The educational material notes that the decision over whether to prepare the financial statements on a going concern basis is a binary one, but that the circumstances in which that basis is used can vary widely, from when an entity is profitable and has no liquidity concerns to when it is a ‘close call’ to prepare the financial statements on a going concern basis, even after considering any mitigating actions planned by management. In the current stressed economic environment, clear disclosure of where the entity sits within that spectrum and the assumptions and judgements made as part of management’s assessment is likely to be a focus for users of financial statements.

In illustrating the disclosure requirements that might apply in different circumstances, the educational material presents a matrix of requirements that apply as an entity’s circumstances deteriorate.

Entity situation deteriorating

The educational material then highlights disclosure requirements which may be relevant for entities in each of the illustrated sets of circumstances.

  • If there are no significant doubts about going concern, apart from the need to describe the basis of preparation, there are no specific disclosure requirements relating to going concern. It is also less likely that significant judgements were involved in reaching the conclusion to prepare the financial statements on a going concern basis.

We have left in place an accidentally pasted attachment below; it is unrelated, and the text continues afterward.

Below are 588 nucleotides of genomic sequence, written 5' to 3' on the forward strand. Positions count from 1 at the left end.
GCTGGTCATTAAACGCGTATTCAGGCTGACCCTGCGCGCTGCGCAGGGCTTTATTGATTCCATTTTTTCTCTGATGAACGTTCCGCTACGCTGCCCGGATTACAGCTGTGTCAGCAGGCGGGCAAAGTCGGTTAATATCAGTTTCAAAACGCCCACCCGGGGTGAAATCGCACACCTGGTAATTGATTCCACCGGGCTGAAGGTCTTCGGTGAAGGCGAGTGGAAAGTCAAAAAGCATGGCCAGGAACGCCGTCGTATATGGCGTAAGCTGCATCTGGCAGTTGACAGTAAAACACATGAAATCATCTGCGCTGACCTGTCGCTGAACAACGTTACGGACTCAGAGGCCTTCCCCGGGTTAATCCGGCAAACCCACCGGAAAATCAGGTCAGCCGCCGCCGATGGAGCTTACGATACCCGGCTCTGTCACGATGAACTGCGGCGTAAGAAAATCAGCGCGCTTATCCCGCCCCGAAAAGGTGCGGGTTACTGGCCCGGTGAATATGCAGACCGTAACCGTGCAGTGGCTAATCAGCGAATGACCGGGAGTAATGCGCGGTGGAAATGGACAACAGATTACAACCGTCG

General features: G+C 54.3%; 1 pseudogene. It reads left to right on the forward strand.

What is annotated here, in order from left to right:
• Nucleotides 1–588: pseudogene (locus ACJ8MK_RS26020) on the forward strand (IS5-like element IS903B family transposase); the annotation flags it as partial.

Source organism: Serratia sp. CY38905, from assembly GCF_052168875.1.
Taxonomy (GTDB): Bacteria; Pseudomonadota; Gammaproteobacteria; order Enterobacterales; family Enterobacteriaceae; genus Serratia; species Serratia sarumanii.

• If the going concern basis of accounting is applied but there are material uncertainties (for example, about management’s ability to execute its turnaround strategy to address reduced demand for its products and/or to renew or replace funding), IAS 1 requires disclosure of those uncertainties.

  • If there are material uncertainties over going concern or there are significant doubts about going concern but not to the extent that a material uncertainty is considered to exist (for example, management might have started executing a turnaround strategy that is showing sufficient evidence of success including identifying feasible alternative sources of financing), disclosure of the significant judgements made by management (on whether the entity is a going concern or whether there is a material uncertainty) is required under the general requirements of IAS 1.

  • The overarching requirements of IAS 1 on disclosure of sources of estimation uncertainty could also be relevant if there are any major sources of estimation uncertainty at the end of the reporting period that have a significant risk of resulting in a material adjustment to the carrying amounts of assets and liabilities within the next financial year.